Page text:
Kearsarge: mission creep - marines rescue pilot

One of two American pilots who crashed in Libya on Monday night was in good condition on Tuesday onboard a US Navy vessel in the Mediterranean after being rescued by a Marine helicopter.

Two crew members of a US Air Force F-15E Strike Eagle ejected over northeast Libya at 10.30pm local time on Monday after their aircraft experienced a malfunction, the US military has said.

The whereabouts of one pilot is unknown, although the US military said he was 'safe'. The second was picked up by an Osprey tiltrotor helicopter, flown by the US Marines from the USS Kearsarge, an amphibious assault ship now stationed in the Mediterranean.

The Kearsarge hosts four Ospreys – which can use their twin rotors to take off like a helicopter before the rotors swivel in flight into vertical position to allow it to fly like a plane. Harrier jets have also been undertaking raids on Libya from the vessel.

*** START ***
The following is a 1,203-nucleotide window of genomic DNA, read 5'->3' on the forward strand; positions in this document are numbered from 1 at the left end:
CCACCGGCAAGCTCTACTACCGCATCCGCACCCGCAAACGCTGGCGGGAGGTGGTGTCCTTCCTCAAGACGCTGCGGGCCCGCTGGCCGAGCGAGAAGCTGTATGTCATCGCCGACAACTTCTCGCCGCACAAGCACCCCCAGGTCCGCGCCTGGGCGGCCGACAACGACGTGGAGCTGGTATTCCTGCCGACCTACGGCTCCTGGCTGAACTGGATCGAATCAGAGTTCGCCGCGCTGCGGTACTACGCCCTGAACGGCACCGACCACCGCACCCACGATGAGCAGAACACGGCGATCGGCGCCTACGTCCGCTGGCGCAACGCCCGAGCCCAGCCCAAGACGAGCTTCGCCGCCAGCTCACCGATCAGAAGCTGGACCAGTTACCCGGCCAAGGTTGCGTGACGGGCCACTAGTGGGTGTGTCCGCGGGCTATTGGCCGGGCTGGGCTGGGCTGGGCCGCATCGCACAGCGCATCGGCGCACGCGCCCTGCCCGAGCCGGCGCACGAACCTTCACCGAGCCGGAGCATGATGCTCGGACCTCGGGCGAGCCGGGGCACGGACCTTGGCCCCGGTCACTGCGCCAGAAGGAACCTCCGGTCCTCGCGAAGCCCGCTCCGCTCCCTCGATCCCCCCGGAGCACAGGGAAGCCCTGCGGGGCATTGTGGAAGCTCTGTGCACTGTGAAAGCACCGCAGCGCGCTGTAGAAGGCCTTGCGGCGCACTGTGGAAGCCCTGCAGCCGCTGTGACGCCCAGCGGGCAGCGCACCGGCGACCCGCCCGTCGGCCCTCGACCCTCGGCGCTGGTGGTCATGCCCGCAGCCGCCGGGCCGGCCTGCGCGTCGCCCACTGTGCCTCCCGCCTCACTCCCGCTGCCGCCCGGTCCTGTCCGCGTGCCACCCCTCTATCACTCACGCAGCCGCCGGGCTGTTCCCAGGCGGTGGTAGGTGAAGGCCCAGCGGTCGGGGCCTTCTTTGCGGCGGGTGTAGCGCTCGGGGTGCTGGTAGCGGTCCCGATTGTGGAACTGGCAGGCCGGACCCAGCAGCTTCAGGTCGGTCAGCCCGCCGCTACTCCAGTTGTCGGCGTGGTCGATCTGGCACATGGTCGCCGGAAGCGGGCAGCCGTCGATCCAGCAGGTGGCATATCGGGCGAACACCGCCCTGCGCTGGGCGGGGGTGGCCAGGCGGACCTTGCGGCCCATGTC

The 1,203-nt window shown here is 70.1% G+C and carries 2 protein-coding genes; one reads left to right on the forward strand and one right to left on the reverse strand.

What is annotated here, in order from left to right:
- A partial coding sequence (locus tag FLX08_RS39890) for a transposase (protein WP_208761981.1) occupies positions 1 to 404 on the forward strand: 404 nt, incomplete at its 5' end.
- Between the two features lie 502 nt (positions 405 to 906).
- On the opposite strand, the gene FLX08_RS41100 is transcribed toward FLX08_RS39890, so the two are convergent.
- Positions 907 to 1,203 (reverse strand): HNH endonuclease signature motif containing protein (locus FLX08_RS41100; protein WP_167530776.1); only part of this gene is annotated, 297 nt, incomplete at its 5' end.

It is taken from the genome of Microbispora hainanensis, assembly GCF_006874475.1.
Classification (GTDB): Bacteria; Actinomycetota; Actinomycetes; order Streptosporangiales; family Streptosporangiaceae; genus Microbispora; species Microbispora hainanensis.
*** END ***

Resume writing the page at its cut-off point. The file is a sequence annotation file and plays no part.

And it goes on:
Two Ospreys, complete with a crew of four and a 12 strong Marine rescue team, took part in the rescue of the F-15E pilot, who was reported to be in good condition aboard the Kearsarge on March 22. The rescue marked the first time Ospreys have flown over Libya.
The F-15E, which is based at RAF Lakenheath, was flying out of Aviano airbase in Italy.

A V-22 Osprey from Marine Medium Tiltrotor Squadron (VMM) 162 practice touch and go landings to receive their deck landing qualification aboard the amphibious assault ship USS Kearsarge (LHD 3)

The pilots have been instructed to target command-and-control centres, airfields, supply routes, radar stations and Libya’s anti-aircraft defence batteries which have often been identified by SAS forces operating deep behind enemy lines.

The potential catastrophe demonstrates the critical role being played by the SAS.

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